Roye: There are some folks in the industry who still don't quite get it, and others who are still trying to avoid accountability. They are pointing their finger at somebody else, saying it is not a mutual fund problem, but a broker problem. And the fund directors are pointing the finger at the management company, saying it's their problem. Some fund directors don't want the chief compliance officer reporting to the board. And still others are blaming the SEC.
This is one of those times in history when everybody's got to check themselves. We're certainly doing it at the Commission, engaging in a reexamination of how we can do a better job. I think all of the participants in the mutual fund industry have to ask themselves how they can do a better job of avoiding another scandal like this.
Yes, there are folks who don't want to be on the hook or on the line. Well, if you are at the top, the buck stops with you. All of the heads of fund companies have to be asking whether they have the right controls and compliance in place.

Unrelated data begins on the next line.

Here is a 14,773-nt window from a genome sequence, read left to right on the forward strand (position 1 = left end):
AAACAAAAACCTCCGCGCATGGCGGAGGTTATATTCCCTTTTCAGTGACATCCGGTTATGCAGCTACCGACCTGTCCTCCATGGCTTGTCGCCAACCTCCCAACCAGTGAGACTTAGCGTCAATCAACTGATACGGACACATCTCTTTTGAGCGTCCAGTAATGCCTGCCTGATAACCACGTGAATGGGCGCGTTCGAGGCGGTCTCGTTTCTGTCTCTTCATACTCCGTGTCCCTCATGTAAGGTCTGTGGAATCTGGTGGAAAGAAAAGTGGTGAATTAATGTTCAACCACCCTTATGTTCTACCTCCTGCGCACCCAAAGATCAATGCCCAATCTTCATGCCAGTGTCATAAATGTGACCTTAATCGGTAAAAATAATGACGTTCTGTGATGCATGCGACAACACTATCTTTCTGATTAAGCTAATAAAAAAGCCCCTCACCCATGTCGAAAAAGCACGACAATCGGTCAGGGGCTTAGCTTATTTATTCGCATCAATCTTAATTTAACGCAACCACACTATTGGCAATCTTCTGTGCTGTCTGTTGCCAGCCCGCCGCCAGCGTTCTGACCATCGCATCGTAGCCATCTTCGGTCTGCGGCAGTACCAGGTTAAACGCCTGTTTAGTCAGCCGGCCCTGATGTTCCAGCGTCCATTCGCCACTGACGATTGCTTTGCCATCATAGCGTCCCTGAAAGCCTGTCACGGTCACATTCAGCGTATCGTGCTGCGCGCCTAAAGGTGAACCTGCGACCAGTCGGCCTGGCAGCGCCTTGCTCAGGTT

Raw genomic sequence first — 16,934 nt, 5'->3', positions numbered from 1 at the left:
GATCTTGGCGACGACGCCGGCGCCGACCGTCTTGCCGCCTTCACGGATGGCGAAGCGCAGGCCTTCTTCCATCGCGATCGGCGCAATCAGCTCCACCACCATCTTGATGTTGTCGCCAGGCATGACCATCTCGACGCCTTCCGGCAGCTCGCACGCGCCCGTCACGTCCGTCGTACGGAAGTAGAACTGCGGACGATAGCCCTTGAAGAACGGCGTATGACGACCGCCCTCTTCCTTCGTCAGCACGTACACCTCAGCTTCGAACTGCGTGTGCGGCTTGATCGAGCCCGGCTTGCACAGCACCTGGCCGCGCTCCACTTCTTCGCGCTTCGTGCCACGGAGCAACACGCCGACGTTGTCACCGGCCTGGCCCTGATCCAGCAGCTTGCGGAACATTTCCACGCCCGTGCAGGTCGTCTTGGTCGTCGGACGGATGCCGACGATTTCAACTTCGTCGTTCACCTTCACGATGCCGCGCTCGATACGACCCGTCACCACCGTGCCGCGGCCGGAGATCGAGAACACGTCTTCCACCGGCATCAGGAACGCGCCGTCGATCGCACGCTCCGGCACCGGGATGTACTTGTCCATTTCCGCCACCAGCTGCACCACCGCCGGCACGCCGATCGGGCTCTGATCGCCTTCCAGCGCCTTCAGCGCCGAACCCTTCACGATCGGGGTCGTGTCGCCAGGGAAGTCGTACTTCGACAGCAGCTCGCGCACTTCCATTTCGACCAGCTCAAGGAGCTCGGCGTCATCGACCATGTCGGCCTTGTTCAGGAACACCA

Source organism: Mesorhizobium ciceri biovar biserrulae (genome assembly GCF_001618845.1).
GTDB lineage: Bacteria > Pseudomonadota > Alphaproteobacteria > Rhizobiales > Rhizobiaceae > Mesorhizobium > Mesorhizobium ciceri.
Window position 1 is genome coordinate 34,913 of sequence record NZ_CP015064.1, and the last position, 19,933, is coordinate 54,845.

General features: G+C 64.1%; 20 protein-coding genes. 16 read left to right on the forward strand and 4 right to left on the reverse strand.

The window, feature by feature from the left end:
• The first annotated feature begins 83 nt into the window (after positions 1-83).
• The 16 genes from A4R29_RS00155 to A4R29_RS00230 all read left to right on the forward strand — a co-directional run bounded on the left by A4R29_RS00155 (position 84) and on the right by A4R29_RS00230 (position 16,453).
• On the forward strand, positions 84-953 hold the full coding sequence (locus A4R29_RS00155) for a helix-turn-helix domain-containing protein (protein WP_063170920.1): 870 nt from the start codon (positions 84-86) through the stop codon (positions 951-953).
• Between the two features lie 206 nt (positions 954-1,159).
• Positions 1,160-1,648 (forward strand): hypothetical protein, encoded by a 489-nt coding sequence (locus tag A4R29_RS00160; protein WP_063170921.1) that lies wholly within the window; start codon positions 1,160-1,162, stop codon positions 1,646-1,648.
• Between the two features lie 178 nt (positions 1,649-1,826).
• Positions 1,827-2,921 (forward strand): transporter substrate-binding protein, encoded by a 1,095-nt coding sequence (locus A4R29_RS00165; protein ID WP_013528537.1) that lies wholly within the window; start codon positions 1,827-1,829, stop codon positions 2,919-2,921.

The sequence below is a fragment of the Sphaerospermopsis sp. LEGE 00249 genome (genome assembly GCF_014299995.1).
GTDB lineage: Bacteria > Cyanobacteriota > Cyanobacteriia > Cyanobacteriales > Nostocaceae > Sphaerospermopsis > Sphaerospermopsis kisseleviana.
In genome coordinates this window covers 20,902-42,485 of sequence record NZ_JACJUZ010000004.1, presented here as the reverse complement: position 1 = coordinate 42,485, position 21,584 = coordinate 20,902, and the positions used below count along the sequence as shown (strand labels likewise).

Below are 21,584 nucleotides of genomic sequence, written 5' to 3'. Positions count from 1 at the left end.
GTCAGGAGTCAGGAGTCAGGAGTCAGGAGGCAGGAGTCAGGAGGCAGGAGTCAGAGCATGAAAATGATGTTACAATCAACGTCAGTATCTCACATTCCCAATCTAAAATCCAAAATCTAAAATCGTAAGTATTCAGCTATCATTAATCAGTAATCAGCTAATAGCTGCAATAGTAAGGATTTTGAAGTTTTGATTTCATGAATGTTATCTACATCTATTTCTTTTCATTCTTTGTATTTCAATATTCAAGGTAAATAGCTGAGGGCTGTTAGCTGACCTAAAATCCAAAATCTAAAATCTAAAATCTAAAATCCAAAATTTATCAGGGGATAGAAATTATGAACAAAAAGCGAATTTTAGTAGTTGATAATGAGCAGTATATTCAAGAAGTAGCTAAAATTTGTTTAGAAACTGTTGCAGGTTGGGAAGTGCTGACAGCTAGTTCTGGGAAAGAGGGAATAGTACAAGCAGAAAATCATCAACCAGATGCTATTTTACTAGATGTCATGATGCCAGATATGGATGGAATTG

MME: You've never sounded so strident as recently, when you said the industry has turned a blind eye to market timing, late trading and self-dealing. Would it be fair to say you are angry?
Roye: Top executives at a number of firms dismissed internal complaints about market timing and late trading. It's bad enough that some people looked the other way. Worse yet is the notion that there were folks going around trying to set up these arrangements.
Folks in the industry have an obligation to look out for these kinds of things and call them to the attention of the regulators. If I sound a little harsh, it seems to be the appropriate message to send to the industry because everyone is paying a price.
But between the market's response, the enforcement actions and stronger rules, including strengthening the independence of the board and improved controls and oversight of the industry, I am optimistic that once we get through this, we are going to have a stronger, more ethical industry. And we will at least have minimized the possibility of these kinds of breaches happening again.